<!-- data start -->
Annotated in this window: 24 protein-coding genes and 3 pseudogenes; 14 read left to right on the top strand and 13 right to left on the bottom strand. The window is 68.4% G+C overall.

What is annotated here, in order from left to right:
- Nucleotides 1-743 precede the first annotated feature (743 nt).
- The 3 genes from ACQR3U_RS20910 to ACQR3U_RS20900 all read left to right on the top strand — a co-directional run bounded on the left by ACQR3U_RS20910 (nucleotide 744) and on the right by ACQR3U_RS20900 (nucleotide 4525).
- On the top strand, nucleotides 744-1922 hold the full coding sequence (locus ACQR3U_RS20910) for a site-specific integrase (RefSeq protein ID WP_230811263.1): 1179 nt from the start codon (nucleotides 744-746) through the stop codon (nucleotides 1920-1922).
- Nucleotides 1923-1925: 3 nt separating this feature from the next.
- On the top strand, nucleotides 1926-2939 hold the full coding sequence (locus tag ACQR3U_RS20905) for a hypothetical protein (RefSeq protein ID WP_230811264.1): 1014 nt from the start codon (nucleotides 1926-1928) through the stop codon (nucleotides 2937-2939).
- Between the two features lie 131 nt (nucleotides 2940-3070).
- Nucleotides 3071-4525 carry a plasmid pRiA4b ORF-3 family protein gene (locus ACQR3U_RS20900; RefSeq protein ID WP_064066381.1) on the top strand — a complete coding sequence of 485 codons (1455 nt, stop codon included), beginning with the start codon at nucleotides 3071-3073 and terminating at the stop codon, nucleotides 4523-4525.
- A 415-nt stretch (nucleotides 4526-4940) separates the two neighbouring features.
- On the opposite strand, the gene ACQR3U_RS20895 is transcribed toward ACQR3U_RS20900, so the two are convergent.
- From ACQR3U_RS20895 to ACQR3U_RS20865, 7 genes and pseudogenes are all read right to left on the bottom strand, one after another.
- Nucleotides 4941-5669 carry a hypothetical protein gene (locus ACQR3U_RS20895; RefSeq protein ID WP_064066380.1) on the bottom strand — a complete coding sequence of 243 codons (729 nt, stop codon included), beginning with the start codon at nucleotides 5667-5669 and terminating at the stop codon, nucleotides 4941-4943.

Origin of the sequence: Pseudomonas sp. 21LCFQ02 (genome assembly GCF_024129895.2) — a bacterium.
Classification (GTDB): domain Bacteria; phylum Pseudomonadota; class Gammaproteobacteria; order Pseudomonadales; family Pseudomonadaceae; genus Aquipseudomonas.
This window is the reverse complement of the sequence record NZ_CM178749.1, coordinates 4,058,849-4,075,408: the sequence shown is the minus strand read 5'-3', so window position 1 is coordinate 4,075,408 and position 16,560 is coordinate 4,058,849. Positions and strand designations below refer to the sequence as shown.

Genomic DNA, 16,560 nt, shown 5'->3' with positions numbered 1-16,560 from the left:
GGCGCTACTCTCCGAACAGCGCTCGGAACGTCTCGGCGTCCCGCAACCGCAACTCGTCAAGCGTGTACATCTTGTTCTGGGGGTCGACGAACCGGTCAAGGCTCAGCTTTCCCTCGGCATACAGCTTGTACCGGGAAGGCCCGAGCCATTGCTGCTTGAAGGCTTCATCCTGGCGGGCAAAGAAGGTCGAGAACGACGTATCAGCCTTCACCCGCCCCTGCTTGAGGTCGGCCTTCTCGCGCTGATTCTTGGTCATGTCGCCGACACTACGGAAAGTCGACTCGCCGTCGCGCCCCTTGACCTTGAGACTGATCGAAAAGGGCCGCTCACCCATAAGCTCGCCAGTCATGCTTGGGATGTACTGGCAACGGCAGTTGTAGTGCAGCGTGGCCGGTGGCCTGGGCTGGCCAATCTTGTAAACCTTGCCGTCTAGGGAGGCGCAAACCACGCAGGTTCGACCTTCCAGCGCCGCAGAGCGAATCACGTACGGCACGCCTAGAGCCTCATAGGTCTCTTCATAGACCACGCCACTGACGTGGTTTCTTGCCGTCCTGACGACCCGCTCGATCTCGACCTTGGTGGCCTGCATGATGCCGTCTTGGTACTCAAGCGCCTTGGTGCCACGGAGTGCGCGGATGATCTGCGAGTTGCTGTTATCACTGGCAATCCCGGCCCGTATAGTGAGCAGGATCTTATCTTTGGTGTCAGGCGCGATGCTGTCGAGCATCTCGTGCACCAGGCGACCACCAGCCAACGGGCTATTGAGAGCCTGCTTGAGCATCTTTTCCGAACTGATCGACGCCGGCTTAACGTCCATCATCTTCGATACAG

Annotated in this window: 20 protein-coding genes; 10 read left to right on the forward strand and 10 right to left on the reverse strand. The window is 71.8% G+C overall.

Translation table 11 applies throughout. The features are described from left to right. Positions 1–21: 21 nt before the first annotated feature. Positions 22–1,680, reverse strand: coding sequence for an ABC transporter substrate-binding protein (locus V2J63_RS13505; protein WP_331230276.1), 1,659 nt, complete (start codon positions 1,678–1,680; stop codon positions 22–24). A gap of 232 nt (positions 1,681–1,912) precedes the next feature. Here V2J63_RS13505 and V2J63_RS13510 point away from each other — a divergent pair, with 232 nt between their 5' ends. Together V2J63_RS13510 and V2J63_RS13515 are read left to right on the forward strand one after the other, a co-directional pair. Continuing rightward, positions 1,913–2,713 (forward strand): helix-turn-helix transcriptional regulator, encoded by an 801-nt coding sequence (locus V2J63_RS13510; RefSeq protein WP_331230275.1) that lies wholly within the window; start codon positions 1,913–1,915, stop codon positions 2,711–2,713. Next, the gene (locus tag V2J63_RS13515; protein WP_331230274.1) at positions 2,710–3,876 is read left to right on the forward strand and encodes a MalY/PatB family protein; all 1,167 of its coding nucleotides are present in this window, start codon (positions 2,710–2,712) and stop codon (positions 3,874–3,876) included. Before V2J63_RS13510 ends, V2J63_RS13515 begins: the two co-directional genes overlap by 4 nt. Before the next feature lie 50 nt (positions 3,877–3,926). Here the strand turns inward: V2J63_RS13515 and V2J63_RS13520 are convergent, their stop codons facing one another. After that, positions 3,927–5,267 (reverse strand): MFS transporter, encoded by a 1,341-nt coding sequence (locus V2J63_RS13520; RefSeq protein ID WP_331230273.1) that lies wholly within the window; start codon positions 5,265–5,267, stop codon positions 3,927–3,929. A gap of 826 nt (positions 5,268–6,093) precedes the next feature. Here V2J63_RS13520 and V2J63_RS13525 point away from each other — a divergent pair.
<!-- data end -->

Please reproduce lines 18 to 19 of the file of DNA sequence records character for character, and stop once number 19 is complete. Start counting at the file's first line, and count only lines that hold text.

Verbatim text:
GGCGCTACTCTCCGAACAGCGCTCGGAACGTCTCGGCGTCCCGCAACCGCAACTCGTCAAGCGTGTACATCTTGTTCTGGGGGTCGACGAACCGGTCAAGGCTCAGCTTTCCCTCGGCATACAGCTTGTACCGGGAAGGCCCGAGCCATTGCTGCTTGAAGGCTTCATCCTGGCGGGCAAAGAAGGTCGAGAACGACGTATCAGCCTTCACCCGCCCCTGCTTGAGGTCGGCCTTCTCGCGCTGATTCTTGGTCATGTCGCCGACACTACGGAAAGTCGACTCGCCGTCGCGCCCCTTGACCTTGAGACTGATCGAAAAGGGCCGCTCACCCATAAGCTCGCCAGTCATGCTTGGGATGTACTGGCAACGGCAGTTGTAGTGCAGCGTGGCCGGTGGCCTGGGCTGGCCAATCTTGTAAACCTTGCCGTCTAGGGAGGCGCAAACCACGCAGGTTCGACCTTCCAGCGCCGCAGAGCGAATCACGTACGGCACGCCTAGAGCCTCATAGGTCTCTTCATAGACCACGCCACTGACGTGGTTTCTTGCCGTCCTGACGACCCGCTCGATCTCGACCTTGGTGGCCTGCATGATGCCGTCTTGGTACTCAAGCGCCTTGGTGCCACGGAGTGCGCGGATGATCTGCGAGTTGCTGTTATCACTGGCAATCCCGGCCCGTATAGTGAGCAGGATCTTATCTTTGGTGTCAGGCGCGATGCTGTCGAGCATCTCGTGCACCAGGCGACCACCAGCCAACGGGCTATTGAGAGCCTGCTTGAGCATCTTTTCCGAACTGATCGACGCCGGCTTAACGTCCATCATCTTCGATACAG

Annotated in this window: 20 protein-coding genes; 10 read left to right on the forward strand and 10 right to left on the reverse strand. The window is 71.8% G+C overall.